The Sixers are in the market for a big-time addition with one player specifically linked to the team, but are they the right player?
After going 2-4 in their last six games, the team has slowed down since their red-hot start. The deadline shopping list is beginning to add up as the supporting cast has proven to have holes in recent games.
Lowry is a familiar face in Philadelphia. He was born and raised in the city and attended Cardinal Dougherty High School, where he became a 5-star recruit.
Lowry attended Villanova, where he had an accomplished career and even had his number retired. While the Philly ties may run deep, this is not a reunion that would benefit the Sixers at this time.
Sure there is plenty to like what Lowry would bring to the team. He carries himself with a championship-level toughness and would provide the point guard depth the Sixers need.
However, due to the cost to acquire him and the fit issues that Lowry also brings, these assets could be better used to bring in some smaller names to solve the bench issues.
The Price is Not Right
To start with, Kyle Lowry is in the final year of his $30.5 million per year contract. The Sixers must send back roughly $24 million, bare minimum, to match Lowry’s salary.
According to CBA Breakdown, the rule is as follows:
“If a team’s post-trade team salary would exceed the tax level, then a traded player may be replaced in the same transaction by one or more players whose salaries together do not exceed 125% of the pre-trade salary of the traded player plus $100,000.”
Given the monetary restrictions, the Sixers could trade Lowry straight-up for Joel Embiid, Ben Simmons, or Tobias Harris. They all should be firmly off the table as each member of, as Daryl Morey refers to them, the Holy Trinity, is simply a better basketball player than Lowry.
Embiid, Simmons, and Harris have also just recently begun to gel as a unit, pulling the plug on that without seeing what it develops into would be a major mistake.
The other option is for the Sixers to stack salaries to facilitate the trade. This would require them to trade Danny Green, who is the next highest contract on the team ($15 mil), along with Mike Scott, Terrance Ferguson, and a younger player such as Tyrese Maxey or Matisse Thybulle.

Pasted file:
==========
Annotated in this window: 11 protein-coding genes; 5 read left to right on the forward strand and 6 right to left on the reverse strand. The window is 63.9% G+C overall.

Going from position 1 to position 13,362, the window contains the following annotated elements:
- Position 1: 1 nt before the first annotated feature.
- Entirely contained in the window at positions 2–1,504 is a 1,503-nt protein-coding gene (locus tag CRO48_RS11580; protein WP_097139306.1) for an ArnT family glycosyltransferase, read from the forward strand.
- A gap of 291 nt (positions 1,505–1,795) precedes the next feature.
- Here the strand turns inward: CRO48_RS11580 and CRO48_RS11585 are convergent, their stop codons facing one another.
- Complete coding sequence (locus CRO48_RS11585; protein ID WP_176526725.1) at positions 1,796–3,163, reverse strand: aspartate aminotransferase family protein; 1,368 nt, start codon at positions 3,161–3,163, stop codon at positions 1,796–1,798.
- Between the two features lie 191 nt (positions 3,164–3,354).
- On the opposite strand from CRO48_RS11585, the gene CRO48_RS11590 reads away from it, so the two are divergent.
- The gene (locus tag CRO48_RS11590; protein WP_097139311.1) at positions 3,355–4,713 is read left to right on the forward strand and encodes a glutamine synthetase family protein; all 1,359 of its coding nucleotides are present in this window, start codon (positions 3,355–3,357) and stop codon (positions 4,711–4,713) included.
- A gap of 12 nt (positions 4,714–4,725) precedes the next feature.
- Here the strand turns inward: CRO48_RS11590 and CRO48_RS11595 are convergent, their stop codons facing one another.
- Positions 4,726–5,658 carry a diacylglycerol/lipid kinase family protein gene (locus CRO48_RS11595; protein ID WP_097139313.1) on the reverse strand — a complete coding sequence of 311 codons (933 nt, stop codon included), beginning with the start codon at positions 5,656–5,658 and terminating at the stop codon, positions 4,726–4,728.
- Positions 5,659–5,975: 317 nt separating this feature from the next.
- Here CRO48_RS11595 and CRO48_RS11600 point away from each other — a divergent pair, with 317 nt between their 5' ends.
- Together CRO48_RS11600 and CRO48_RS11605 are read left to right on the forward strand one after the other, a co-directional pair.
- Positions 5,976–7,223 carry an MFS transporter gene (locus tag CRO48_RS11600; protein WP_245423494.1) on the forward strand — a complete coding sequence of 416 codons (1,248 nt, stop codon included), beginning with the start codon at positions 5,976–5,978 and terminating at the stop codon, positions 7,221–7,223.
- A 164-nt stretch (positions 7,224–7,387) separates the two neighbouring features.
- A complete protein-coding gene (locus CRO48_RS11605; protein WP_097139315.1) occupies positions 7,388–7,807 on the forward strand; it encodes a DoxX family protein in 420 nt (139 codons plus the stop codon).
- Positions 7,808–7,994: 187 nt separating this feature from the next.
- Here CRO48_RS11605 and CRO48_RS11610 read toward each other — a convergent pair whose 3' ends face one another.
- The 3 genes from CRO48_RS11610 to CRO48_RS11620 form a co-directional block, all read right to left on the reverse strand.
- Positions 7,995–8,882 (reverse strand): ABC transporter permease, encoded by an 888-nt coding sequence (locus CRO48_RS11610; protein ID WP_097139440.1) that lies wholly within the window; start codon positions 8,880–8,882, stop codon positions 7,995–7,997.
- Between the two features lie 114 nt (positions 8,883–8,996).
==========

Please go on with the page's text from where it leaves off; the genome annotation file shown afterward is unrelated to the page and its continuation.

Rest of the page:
The other option would be to load up on picks and throw in more dead money, such as Vincent Poirier (no offense). This trade would most likely require 2 first-round picks to get the deal done.
In total, a swap of Danny Green, Mike Scott, Terrance Ferguson, and 2 first-round picks is still a large price to pay for a 34-year-old who will be a free agent at the end of the season.
Should Sixers Pull Trigger?
If the Sixers choose to empty out the bottom of their bench to add Lowry, they will become heavily reliant on the buy-out market to find the other missing pieces.
This trade would be successful in solving the need for a veteran point guard. But it would also further weaken the power forward position by trading away Mike Scott, and this is already a major need for the Sixers.
Losing Danny Green could also serve to be problematic to the team. He certainly has lost a step and has been frustrating in recent performances, but Green still provides value to the team. Even when he is not making shots, Green carries a gravity that discourages defense from doubling down on Joel Embiid.
Kyle Lowry is far from a floor spacer as he has a career 36.7% 3-point percentage on under 3 shot attempts per game. While Lowry may be an improvement over Green purely on basketball ability, he is downgraded from a fit perspective.
In addition to the young talent that they will need to give up, this factor makes it too steep of a price to pay.
The hunt to upgrade the Sixers’ overall roster must continue, but Kyle Lowry is not the solution. Joel Embiid, Ben Simmons, and Tobias Harris have already established themselves as the 3 stars of this team.
With all three of them 28 years or younger, it is essential to find a supporting cast to maximize their primes. The Sixers have worked so hard to build a roster to do this thus far, and there is no reason to change this tune for the sake of making a splash.